Due to research and development new products have come to help the customer. Many uses which were considered impossible have now become common it is through research and development. New uses of existing ones are known and obsolescence is saved due to substitutes competitive products.

Process of New Product Development Dr Steps-in Developing A New Product. The process of new product development is as follows :
I. Exploration of New-Ideas –
The development of new product starts with, the exploration, of pew .ideas. There may be a number of sources of exploring,these new ideas. Some of main sources of idea generation are :

  • Consumers’ opinions and suggestions offered by the consumers or invited or collected by the company.
  • Salesmen or distributors or retailers’ opinions and suggestions,
  • Competitors’ products may give an idea to innovate the firm’s product.
  • Own research and Development department of the company may bring new ideas after market research.
  • Universities and Government Research Laboratories.
  • Employees of the enterprise.
  • Management of the company.

All the ideas may not have immediate market potential. At the same time a firm must Always keep a collection of ideas ready in stocks because creation of new product is a condition for survival in the market. The specific activities performed at this stage are ;

  1. Determining the product fields of interest of the company.
  2. Establishing a programme for planned idea generation, and
  3. Collection of ideas through an organised work.

II. Screening of Ideas –
At this stage, ideas collected are scrutinised. AH the ideas collected may not be acceptable. Ideas which are quite inconsistent with the product policies and objectives of the firm may be dropped out rightly. There may be some other ideas which are good and consistent with company’s product policies and objectives but these cannot be developed due to certain limitations e.g., non-availability of raw materials or technology required, or short of financial resources or limited plant capacity or managerial ability. Thus, due to these constraints, such ideas are also dropped.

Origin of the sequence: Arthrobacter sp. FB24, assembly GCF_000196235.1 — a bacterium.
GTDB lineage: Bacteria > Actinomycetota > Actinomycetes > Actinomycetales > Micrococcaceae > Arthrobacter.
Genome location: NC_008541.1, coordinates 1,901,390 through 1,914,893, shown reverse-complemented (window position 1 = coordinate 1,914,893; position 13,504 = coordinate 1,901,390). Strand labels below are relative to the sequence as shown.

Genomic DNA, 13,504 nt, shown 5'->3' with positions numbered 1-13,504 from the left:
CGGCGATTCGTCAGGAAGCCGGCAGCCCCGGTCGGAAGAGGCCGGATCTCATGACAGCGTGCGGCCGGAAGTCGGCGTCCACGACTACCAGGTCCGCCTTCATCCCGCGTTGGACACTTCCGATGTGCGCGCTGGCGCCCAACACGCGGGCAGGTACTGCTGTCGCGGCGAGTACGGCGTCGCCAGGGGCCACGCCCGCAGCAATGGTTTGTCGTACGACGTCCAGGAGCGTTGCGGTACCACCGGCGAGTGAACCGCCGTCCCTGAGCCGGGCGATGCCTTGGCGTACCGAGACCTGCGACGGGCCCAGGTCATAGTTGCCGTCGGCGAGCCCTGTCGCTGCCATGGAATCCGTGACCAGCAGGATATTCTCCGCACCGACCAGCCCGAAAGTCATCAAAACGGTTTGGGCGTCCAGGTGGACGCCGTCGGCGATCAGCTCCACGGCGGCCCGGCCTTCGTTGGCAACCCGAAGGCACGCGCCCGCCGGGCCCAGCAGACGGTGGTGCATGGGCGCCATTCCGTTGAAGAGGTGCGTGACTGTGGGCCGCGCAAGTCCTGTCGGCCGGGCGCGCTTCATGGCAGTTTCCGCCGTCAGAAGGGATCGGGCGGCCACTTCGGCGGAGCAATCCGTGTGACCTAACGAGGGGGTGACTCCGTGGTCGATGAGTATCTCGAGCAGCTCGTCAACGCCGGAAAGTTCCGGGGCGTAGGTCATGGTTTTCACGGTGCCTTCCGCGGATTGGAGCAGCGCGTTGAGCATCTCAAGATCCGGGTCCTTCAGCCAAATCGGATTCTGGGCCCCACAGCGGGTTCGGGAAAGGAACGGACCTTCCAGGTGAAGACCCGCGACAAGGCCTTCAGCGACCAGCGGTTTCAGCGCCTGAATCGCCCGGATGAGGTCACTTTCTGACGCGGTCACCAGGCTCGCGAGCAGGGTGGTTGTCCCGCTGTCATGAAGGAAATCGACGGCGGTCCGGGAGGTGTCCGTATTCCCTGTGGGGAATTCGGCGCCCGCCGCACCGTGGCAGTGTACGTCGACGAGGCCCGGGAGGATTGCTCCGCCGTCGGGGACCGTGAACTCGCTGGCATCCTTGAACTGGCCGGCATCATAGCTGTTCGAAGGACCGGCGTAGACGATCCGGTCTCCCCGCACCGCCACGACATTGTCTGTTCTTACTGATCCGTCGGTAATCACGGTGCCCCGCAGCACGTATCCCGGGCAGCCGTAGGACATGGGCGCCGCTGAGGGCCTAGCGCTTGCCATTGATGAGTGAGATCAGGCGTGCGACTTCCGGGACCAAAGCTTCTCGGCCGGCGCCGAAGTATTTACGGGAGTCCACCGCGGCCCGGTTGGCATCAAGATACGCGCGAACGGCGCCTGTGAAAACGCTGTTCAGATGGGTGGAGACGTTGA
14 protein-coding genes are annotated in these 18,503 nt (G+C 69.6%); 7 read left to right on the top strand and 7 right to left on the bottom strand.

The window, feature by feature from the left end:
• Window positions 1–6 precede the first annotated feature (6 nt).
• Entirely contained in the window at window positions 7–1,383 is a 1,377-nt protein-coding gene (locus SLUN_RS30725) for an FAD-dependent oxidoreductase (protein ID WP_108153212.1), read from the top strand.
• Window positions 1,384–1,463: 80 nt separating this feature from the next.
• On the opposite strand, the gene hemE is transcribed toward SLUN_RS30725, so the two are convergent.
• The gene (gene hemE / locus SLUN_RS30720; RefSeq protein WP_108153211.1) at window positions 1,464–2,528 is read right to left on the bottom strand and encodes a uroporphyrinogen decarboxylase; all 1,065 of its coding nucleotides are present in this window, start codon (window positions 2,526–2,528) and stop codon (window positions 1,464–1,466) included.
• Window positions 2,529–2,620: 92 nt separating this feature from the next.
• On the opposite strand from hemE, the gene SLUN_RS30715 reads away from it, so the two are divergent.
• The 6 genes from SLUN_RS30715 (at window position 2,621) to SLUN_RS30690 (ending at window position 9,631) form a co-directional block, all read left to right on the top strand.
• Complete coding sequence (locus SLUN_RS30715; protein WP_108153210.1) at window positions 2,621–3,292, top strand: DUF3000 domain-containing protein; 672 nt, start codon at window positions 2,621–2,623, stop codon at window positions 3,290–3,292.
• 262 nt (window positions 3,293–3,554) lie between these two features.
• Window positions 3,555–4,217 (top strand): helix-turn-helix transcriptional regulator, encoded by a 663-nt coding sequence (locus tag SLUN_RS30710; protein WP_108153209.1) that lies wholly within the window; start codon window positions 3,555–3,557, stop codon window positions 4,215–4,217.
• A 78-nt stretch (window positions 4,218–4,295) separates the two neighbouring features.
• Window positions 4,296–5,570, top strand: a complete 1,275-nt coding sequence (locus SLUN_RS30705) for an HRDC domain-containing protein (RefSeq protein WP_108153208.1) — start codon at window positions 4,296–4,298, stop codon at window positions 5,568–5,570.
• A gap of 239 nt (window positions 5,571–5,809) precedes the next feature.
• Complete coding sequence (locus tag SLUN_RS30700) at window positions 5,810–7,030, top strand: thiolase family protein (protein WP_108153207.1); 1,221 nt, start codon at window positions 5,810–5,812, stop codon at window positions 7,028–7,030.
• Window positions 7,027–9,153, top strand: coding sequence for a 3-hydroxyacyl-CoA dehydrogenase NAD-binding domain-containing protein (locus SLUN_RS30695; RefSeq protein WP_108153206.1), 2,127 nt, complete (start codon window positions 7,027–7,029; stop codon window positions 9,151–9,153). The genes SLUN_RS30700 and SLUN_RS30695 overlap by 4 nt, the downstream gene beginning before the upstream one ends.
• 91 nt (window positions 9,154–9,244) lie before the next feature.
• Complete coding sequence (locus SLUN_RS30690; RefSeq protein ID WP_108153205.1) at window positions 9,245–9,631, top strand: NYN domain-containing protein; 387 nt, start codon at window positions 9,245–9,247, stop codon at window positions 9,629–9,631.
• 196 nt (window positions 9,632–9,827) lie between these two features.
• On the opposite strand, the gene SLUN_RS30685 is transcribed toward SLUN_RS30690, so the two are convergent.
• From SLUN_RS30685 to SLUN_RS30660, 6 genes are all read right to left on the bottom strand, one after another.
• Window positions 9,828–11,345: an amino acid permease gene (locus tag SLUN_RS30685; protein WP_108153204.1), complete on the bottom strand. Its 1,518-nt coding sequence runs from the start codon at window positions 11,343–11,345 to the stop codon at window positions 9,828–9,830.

Remaining ideas which have been found suitable and feasible should be listed in order of their importance: At this stage, the following activities are involved :

  • Expanding each idea into full product concept.
  • Collecting facts and opinion to decide Whether the product idea can be converted into a business proposition.
  • Assessing each idea for its potential value to the company.
    The main object of this step is to scrap unsuitable ideas as quickly as possible and look out for the idea which can be developed.

III. Business Analysis –
This is in continuation of the above stage. When an idea is finally selected, a further analysis is necessary. A rough programme for its development is fixed. Under this stage, selected idea or ideas are studied in detailed manner, determining its desirable market feasibility and features of the product and developing specifications and establishing a definite programme for the product. Thus, for this purpose the following three types of estimates are necessary :

  • Estimating future sales of the product under consideration.
  • Estimating future costs of the product, if developed as a product. For this purpose, different elements of costs are to be analysed.
  • Estimating future profits.

IV. Product Development –
If one idea crosses the above three steps, the steps are taken for the implementation of the decision. At this stage, the management goes ahead to produce the goods in its physical form. The idea, thus, is converted into a product that is worth-producing. Under this stage, all decisions to bring the idea to final physical form are taken.

The final decision whether a product should be accepted for production on commercial scale is taken. Under this stage, the following decisions should be taken :

  • Developing Models –
    The idea is given to research and development department to prepare different models of the product and the management has to select only one model out of these models.
  • Consumer Preference Testing –
    In selecting a particular model, the management may invite some selected consumers to suggest the model.
  • Brands –
    After selecting the model, efforts are made to name the product and register its brand name copyright and trade mark.
  • Packaging –
    Packaging of the new product is also ail important decision to attract the potential customers.

V.Testing the Product –
After designing, the next step is testing the product in the market. The product, under this stage, is introduced in the whole market or in a segment of the market for a trial for a specified period. If it is an industrial product, cost of testing will be much less because the users of such product are less and can be approached easily. In case, it is a consumer product, it will take more time for testing the product and the cost of testing will be much higher.

The result of testing is then analysed and if the product proves successful, the decision to produce it on commercial basis is taken. If unfortunately, it proves unsatisfactory, it may be withdrawn or it may be modified in the light of the opinions and suggestions of the consumers or dealers. Testing the product in a segment of the market reduces the risk of the producer to a great extent.